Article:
Supply alarm in Great Britain, where there are more and more empty shelves in grocery stores and McDonald’s has had to give up selling milkshakes and bottled drinks. “The scarcity is at the worst level I have ever seen,” said Steve Murrells, chief executive of Co-operative, one of the UK’s largest retail groups. Interviewed by the Times, the manager pointed the finger at “Brexit and issues caused by covid” which cause the lack of 100,000 truckers, necessary for the transport of goods. This is why the group is training some of its staff to drive trucks.
We risk “canceling Christmas again”, director of the Iceland supermarket chain, Richard Walker, told the Guardian, who urges the government to intervene on Brexit rules to allow hiring truck drivers abroad. Its stores now cancel 30-40 deliveries a day, including fresh products such as bread. And soft drink deliveries dropped by 50%.
Thousands of European truck drivers have never returned to work in Britain after the start of the covid pandemic and the country’s exit from the EU. According to Walker, the shortage of truckers “is not an inevitable consequence” of post-Brexit immigration rules, but “a self-inflicted wound” by the government “that does not appreciate the importance of the work they do for us.” “The simplest solution – he declares – is for truck drivers to be included in the list of qualified and essential workers”.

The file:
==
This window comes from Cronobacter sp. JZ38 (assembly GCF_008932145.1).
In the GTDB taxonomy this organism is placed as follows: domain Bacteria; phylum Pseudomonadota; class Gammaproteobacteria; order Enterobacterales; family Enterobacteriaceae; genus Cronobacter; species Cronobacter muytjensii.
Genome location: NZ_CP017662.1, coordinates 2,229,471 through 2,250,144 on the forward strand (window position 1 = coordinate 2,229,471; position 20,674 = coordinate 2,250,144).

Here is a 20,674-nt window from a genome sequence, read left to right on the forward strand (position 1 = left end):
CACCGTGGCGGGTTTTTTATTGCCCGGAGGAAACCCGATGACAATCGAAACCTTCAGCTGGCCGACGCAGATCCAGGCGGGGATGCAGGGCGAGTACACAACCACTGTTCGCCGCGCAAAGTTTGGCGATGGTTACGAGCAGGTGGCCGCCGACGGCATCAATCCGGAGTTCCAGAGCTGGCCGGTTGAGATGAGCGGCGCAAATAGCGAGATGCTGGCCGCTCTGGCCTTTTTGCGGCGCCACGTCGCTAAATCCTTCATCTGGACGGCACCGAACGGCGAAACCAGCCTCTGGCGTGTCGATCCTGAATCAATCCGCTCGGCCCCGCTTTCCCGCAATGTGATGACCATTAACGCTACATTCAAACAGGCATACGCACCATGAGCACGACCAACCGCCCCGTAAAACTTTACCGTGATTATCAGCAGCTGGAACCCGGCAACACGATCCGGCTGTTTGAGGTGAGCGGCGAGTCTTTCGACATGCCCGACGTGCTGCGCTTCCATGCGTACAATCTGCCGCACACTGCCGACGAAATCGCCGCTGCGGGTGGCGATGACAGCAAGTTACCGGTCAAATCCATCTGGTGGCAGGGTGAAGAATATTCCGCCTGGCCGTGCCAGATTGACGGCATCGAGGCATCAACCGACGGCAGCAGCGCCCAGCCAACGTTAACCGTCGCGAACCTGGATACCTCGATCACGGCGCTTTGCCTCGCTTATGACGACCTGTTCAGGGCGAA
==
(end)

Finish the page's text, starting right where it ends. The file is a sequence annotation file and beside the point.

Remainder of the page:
Not only are the truck drivers missing, but also the workers in the meat processing plants and the laborers who harvest fruit and vegetables. The shortage of supplies also affects restaurants and fast food restaurants: McDonalds is no longer able to serve milkshakes in most of its establishments, many of which also run out of bottled drinks. Last week, Nando’s closed 50 restaurants due to a lack of chickens.